It isn't updated very regularly, as companies have to pay a fairly steep fee to advertise. But the jobs you'll find here do pay top-rates. Just bear in mind that you'll be in competition with a larger number of quality writers.
Blogging Pro, on the other hand, has daily updates on their jobs board. Most of the jobs are for remote writers, but do be aware that they only include opportunities for writing blog posts. If that's your niche, however, you'd be hard-pressed to find a better platform.
If you prefer journalistic or copywriting jobs, then Journalism Jobs is the place to be. ABCnews.com, the New York Times, and Time Magazine have all been known to hire freelancers off the posting board, so be sure to take a look.
Also known as Ed's Jobs, Whisper Jobs is a members-only posting board for online, full-time, and part-time writing opportunities. It's absolutely free to join and you'll only need to check in once a week, as the board isn't updated daily.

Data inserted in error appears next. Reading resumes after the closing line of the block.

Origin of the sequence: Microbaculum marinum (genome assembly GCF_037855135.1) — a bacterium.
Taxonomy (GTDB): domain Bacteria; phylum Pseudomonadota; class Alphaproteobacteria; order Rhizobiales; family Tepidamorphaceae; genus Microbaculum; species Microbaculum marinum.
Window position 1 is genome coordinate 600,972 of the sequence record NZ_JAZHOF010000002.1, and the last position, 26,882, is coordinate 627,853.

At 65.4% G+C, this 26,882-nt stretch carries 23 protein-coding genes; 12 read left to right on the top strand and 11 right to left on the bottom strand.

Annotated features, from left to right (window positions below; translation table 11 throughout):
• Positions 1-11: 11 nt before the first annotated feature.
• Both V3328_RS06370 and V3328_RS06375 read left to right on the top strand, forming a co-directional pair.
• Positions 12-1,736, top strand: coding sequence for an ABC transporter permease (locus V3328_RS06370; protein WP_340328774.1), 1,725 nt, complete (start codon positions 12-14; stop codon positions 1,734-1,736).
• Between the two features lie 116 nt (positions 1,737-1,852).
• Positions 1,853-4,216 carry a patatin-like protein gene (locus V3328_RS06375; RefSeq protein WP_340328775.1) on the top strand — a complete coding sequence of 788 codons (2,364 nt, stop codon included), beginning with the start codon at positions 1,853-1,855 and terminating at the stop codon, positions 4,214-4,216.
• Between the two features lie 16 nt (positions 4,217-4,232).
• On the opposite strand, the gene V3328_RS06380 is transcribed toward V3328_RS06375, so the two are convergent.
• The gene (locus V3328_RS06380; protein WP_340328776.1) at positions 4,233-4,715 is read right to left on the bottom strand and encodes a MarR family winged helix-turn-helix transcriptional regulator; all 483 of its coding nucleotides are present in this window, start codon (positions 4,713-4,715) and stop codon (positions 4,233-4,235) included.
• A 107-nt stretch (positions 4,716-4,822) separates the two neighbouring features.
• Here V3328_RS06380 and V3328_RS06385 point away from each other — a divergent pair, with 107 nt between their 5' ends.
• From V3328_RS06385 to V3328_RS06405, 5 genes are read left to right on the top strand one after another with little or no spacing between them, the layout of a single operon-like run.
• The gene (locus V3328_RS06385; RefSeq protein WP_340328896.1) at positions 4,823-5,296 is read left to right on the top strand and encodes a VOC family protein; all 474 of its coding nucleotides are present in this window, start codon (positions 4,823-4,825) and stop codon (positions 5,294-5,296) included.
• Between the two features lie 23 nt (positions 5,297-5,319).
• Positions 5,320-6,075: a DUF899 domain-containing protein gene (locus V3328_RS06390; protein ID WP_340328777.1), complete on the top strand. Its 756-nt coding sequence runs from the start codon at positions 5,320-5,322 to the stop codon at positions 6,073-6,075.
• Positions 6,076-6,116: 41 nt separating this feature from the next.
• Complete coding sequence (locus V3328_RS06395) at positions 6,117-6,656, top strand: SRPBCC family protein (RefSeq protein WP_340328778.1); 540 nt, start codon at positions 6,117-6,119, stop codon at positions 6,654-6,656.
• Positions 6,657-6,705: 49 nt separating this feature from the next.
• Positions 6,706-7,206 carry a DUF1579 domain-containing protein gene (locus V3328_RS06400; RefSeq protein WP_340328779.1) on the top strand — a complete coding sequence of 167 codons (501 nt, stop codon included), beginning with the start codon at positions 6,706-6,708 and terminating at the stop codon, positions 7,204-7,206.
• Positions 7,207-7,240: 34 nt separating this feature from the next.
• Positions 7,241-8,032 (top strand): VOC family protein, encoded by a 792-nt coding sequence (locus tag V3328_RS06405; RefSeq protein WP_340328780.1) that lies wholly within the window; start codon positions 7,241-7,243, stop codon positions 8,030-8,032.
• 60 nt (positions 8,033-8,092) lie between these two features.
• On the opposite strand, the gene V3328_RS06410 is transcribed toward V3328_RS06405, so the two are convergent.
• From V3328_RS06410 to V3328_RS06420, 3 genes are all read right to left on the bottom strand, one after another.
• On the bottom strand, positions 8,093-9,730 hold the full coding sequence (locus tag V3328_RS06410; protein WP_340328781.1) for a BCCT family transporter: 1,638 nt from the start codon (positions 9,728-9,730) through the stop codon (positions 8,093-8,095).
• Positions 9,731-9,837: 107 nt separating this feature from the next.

Media Bistro curates job postings for writers from several other job boards, so you could get away with sticking to them alone. You'll be able to refine your search according to specialty, function, duration, salary range, and more. No matter what your niche, you're likely to find opportunities on Media Bistro.
Freelance Writing Jobs & Morning Coffee Newsletter
Morning Coffee Newsletter is a daily email with the 8 latest freelance writing jobs, sent by – of course – the site Freelance Writing Jobs. Monday through Friday (excluding public holidays), you'll get notified directly via your inbox. You can also take a look at their Online Writing Jobs page for more options.
All Indie Writers
Especially when starting out, you're going to appreciate job posting boards that are regularly updated. That's certainly a description that applies to All Indie Writers. They also feature their 3 top-picks prominently and let you know what the pay-rate is without having to expand the posting for more details.